From the Washington Post: President Obama’s national security team spent weeks before the arrest of 10 Russian spies preparing for their takedown and assembling a list of prisoners Moscow might be willing to trade for the agents, senior administration officials said Friday.
U.S. officials began negotiating with their Russian counterparts shortly after the spies were arrested late last month, the officials said. Before long, the sides had reached an agreement that included pledges that neither would engage in any further "retaliatory steps," such as a diplomatic freeze or expulsions, and that neither would harass each other’s officials or citizens. …
The first time White House officials learned about the spies was in February, when representatives of the FBI, CIA and Justice Department held a briefing, according to one official. The briefers laid out "the broad contours" of what had been a decade-long investigation of a network of Russian "sleeper" agents placed in this country under false identities, and provided specifics about the individual agents.
Over the next several months, as concern grew that some of the agents were preparing to leave the United States, they discussed the timing of the arrests. Obama was first told about the Russian program and the long-running investigation June 11.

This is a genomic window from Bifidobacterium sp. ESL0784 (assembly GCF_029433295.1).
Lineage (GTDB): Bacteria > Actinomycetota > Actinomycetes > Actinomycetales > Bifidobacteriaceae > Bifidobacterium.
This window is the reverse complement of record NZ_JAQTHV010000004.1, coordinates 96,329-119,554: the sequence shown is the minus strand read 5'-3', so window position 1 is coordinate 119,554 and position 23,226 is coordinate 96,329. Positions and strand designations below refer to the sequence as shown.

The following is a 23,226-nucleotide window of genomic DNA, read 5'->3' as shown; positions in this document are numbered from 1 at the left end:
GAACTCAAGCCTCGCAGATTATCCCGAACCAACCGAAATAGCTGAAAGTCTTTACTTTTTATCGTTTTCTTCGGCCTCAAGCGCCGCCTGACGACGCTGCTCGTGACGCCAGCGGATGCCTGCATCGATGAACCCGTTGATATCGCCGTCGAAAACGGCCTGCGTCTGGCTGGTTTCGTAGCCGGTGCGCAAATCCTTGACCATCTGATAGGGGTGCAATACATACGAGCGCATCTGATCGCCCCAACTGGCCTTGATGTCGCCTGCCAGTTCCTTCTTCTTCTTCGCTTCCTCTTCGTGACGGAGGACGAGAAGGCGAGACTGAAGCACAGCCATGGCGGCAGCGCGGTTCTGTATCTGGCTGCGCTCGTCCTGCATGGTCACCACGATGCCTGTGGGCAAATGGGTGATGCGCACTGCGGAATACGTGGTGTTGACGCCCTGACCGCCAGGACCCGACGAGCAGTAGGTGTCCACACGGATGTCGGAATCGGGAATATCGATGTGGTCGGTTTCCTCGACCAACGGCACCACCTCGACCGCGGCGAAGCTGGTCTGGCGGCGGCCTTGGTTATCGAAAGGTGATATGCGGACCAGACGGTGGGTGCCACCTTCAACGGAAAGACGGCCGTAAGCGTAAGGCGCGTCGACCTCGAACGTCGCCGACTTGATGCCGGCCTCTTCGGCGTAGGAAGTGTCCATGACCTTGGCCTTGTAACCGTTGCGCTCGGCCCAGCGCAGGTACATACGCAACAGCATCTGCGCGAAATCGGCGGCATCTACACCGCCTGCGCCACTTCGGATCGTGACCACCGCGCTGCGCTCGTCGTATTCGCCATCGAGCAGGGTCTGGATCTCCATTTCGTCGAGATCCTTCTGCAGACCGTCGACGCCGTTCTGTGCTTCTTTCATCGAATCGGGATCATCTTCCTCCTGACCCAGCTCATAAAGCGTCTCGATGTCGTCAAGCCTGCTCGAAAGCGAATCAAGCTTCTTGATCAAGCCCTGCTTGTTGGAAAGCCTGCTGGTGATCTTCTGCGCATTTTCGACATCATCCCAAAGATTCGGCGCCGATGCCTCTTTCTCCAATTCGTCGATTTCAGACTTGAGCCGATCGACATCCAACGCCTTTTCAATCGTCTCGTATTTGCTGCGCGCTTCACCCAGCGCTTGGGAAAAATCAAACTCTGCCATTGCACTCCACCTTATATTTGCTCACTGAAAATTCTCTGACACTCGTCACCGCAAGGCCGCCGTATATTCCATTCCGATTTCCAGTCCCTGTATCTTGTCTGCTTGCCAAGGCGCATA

"He was also informed about plans for the arrests, and how that would be effected, what they would be charged with . . . [and] follow-on actions that were contemplated at that time," an official said.
Further presidential briefings followed, as did meetings among top national security officials but without Obama. Throughout those sessions, an official said, "there was a full discussion . . . about what was going to happen on the day after" the arrests.
Although there had been no final decision, the CIA and State Department had begun assembling a list of candidates for a swap, focusing on criteria that included humanitarian concerns and the general category of espionage. …
The timing of the arrests was left in the hands of Justice and the FBI. When they finally moved on June 27, an official said, it was "entirely coincidental" that Medvedev had just left Washington after his seventh face-to-face visit with Obama. (photo: AP)